2015: Fairbairn was diagnosed with dementia.
2017: Fairbairn’s capacity to make long-term decisions was ‘largely, if not completely, absent.’
2018: In January, the NSW Civil and Administrative Tribunal appointed the NSW Trustee and Guardian (‘the Trustee’) to make health and welfare decisions on behalf of Fairbairn. In March, the Trustee decided to move Fairbairn into an aged care facility. The Trustee sought to sell the home to fund Fairbairn’s ongoing care, although this decision was opposed by Radecki. As a result, the Trustee sought property settlement orders from the Family Court which included orders for the sale of the home.
To have jurisdiction over the alteration of property settlement orders, the Family Court required sufficient evidence that a de facto relationship had broken down pursuant to section 90SM of the Family Law Act.
In their Cohabitation Agreement, Fairbairn and Radecki agreed that their assets would be kept separate. In 2017, however, Radecki took various actions which contradicted this agreement.
For example, Radecki sought to create a new Enduring Power of Attorney which would give him significant control over Fairbairn’s assets. He also procured a revised Will whilst Fairbairn was hospitalised and as a result, she was unable to act in her own best interest.
It was held that Radecki was acting contrary to Fairbairn’s interests because he was no longer making decisions which benefitted her emotionally, physically or financially. As Radecki was not making the ‘necessary or desirable adjustments’ which would have evidenced a mutual commitment to a shared life, it was held that the relationship had broken down pursuant to section 4AA(2) of the Family Law Act.
With reference to Stanford v Stanford  HCA 52, the High Court held that mere physical separation is not sufficient in justifying the breakdown of a de facto relationship. A de facto relationship may continue even if the parties are residing at separate locations.
An impaired mental capacity is also insufficient in justifying the breakdown of a de facto relationship. The will or ability to make ‘necessary or desirable adjustments’ to support a shared life is not contingent upon mental capacity. Adjustments must be made in accordance with the other party’s interests to support the continuation of a de facto relationship. When these adjustments act in opposition to the interests of the other party, it may be concluded that a mutual commitment to a shared life has ceased.
How Etheringtons Solicitors can help
A solicitor at Etheringtons Solicitors can provide clarification of the relevant law and its relation to your individual circumstances. If you are party to a de facto relationship which has broken down and would like to have a confidential discussion, contact Etheringtons Family Lawyers in North Sydney on (02) 9963 9800 or via the form here.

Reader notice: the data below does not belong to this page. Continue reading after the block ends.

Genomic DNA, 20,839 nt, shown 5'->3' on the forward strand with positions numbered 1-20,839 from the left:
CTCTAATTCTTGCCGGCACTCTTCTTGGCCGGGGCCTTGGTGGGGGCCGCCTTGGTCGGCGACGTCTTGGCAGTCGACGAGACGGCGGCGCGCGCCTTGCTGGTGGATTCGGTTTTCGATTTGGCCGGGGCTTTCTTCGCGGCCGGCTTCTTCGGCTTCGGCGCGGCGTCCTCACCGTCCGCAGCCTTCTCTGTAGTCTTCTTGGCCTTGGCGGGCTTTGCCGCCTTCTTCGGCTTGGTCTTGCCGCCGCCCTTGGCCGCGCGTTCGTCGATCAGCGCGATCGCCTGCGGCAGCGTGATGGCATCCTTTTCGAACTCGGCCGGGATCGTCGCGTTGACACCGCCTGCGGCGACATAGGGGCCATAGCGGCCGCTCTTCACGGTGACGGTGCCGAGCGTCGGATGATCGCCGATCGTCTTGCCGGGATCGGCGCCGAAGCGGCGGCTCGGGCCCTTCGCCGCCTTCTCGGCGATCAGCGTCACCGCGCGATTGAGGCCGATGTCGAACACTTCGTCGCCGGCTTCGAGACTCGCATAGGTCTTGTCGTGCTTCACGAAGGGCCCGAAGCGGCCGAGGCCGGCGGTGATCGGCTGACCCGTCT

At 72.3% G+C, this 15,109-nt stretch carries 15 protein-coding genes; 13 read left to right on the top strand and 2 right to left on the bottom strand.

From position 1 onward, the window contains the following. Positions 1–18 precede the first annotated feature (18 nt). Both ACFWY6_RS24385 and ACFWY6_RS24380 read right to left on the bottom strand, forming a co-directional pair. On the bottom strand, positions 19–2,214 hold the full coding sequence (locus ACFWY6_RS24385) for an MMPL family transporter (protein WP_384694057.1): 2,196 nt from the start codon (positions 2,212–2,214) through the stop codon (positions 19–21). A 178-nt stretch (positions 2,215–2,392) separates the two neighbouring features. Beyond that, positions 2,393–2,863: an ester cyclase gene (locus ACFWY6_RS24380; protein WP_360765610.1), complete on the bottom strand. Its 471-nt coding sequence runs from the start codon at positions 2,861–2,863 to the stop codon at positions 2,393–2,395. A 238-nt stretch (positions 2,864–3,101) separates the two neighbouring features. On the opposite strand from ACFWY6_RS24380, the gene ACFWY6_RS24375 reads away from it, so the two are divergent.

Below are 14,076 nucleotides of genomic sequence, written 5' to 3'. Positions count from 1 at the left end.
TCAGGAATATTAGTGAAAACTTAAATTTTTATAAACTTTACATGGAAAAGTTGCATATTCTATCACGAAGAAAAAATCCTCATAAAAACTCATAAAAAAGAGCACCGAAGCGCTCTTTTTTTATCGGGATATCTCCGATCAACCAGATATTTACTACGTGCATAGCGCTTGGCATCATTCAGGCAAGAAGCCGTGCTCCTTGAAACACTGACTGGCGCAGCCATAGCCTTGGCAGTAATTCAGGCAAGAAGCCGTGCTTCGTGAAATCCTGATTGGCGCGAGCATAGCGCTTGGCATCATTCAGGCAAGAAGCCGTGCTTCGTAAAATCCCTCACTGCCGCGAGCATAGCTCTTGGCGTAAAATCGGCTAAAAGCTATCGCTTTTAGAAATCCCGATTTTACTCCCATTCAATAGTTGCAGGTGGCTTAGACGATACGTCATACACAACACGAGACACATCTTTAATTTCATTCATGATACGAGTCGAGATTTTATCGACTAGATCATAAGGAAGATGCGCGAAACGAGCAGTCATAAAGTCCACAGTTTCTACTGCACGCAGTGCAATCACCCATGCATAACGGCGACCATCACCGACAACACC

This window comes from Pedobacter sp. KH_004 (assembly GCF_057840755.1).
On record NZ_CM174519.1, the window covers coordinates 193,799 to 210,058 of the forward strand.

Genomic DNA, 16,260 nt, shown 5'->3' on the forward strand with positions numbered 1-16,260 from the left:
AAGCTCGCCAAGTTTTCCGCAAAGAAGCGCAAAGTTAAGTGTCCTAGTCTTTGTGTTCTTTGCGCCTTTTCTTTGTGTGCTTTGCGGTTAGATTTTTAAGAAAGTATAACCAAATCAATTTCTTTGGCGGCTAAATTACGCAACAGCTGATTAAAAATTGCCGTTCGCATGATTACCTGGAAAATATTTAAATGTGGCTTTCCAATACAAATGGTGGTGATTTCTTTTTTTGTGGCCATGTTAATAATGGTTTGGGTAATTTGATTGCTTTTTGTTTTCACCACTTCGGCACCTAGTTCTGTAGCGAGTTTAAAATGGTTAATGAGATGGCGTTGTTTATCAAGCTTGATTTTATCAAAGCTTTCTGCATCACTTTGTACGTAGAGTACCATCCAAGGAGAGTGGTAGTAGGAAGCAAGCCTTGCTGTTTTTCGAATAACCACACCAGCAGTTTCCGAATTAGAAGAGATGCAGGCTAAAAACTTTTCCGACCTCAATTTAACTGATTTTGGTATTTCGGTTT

When parties separate, it is important to make sure that assets are protected before a family law property settlement is formalised. One way that matrimonial assets can be protected is through the lodgment of a caveat.
What is a caveat?
A caveat is a note that is recorded on the title of a property that protects any interest that the maker of the caveat may have on the property. This notice can be used as a way to delay a property transaction. If your ex-partner is the registered owner, a caveat can prevent them from adversely dealing with the property such as by selling, transferring, mortgaging or encumbering it until the court has determined whether you have an interest in the property. A person who lodges a caveat is known as the ‘caveator’.
When should a caveat be lodged?
A caveat may be lodged if a party has a caveatable interest in the property. This may occur if both parties to a relationship have an interest in the property but there is only one party’s name on the title of the property. This interest may be present if, for example, both parties contributed to paying the mortgage or have contributed to the property through other means throughout the relationship. This can include non-financial means such as property maintenance. If the person making these contributions does not have their name registered on the title of the property, then it is likely that they will not gain any benefit from that property, if it were to be sold by the proprietor.
How is a caveat lodged?
A caveat is lodged by way of a caveat form, which can be completed for electronic lodgment by a solicitor or conveyancer, or in hard copy with NSW Land Registry Services. Basic requirements of the caveat include the name and address of the person lodging the caveat, the name and address of the person who owns the property and the interest claimed by the person lodging the caveat. It is important to complete the caveat correctly the first time as once it is lodged as you cannot lodge another caveat on the same grounds unless you are granted leave by the court.